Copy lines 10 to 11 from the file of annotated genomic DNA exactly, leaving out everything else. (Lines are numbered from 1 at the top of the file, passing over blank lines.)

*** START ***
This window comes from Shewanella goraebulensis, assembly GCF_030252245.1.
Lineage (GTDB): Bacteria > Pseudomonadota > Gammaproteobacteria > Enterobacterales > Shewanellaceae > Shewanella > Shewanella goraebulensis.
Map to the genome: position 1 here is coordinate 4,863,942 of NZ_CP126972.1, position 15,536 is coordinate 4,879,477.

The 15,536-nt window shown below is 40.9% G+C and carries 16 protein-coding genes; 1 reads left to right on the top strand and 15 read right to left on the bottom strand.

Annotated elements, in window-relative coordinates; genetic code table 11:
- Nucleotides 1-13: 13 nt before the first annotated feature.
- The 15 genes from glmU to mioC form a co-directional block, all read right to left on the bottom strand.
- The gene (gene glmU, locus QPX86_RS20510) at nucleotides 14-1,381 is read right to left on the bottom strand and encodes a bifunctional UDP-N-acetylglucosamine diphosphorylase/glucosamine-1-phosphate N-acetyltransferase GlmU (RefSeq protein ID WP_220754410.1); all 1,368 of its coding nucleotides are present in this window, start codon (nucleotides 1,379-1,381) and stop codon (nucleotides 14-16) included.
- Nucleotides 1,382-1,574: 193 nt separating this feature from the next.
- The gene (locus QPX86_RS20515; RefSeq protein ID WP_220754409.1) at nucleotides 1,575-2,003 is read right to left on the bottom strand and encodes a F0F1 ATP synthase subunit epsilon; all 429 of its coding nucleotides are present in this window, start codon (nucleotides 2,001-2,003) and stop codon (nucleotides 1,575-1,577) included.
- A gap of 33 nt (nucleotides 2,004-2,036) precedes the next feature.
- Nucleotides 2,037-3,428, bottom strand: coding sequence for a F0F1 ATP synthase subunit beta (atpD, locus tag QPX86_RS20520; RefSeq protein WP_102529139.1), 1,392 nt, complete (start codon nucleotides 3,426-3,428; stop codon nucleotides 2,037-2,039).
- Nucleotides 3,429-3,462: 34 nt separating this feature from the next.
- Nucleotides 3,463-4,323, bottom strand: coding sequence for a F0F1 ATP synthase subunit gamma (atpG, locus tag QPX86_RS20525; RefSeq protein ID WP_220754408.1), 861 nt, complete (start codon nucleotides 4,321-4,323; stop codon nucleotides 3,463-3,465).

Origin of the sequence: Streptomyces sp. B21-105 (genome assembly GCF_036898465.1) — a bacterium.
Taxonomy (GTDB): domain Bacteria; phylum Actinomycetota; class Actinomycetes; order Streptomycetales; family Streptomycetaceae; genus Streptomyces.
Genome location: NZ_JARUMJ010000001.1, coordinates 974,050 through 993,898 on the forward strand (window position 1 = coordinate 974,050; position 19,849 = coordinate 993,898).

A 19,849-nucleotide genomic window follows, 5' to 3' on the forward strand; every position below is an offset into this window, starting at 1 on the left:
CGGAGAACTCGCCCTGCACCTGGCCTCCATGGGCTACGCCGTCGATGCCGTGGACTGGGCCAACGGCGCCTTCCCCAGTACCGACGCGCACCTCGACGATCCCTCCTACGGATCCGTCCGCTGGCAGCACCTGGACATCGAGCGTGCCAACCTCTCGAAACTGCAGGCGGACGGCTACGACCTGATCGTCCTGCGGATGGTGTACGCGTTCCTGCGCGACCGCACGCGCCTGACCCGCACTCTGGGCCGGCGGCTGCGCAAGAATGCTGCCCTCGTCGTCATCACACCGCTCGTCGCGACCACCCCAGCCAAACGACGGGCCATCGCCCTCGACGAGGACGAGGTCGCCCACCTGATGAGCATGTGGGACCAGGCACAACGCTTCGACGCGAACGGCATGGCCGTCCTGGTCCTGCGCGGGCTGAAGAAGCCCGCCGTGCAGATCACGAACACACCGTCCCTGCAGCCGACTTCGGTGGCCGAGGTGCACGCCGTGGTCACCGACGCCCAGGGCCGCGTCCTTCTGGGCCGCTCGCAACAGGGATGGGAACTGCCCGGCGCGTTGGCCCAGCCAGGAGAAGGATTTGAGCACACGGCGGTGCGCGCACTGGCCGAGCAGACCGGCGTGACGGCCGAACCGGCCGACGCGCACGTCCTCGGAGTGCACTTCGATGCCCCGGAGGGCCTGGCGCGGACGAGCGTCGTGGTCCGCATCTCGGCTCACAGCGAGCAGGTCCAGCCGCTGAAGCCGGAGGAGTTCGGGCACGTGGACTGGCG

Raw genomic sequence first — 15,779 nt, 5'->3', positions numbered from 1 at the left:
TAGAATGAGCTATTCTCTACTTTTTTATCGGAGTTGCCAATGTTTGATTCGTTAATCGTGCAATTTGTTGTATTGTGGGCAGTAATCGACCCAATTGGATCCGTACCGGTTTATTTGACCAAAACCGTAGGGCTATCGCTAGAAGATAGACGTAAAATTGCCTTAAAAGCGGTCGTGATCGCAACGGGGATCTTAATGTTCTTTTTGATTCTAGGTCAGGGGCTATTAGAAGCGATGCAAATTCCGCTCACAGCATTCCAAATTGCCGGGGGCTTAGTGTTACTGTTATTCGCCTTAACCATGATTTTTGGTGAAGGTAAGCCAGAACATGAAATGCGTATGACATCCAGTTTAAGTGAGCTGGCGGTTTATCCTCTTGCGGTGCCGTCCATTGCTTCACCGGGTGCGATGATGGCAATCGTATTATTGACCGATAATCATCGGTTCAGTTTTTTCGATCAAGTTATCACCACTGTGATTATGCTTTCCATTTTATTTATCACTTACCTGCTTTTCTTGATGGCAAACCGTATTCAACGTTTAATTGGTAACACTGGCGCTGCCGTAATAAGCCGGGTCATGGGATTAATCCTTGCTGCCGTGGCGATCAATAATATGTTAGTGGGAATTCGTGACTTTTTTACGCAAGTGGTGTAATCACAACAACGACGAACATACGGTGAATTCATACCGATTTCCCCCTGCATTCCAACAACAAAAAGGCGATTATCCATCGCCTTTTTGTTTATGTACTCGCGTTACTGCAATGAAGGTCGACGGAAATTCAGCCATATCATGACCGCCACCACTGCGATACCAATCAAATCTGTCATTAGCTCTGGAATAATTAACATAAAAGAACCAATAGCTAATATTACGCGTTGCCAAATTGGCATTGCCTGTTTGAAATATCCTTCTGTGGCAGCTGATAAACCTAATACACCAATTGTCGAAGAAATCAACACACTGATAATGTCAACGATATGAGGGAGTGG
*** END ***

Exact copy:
- The gene (locus QPX86_RS20515; RefSeq protein ID WP_220754409.1) at nucleotides 1,575-2,003 is read right to left on the bottom strand and encodes a F0F1 ATP synthase subunit epsilon; all 429 of its coding nucleotides are present in this window, start codon (nucleotides 2,001-2,003) and stop codon (nucleotides 1,575-1,577) included.
- A gap of 33 nt (nucleotides 2,004-2,036) precedes the next feature.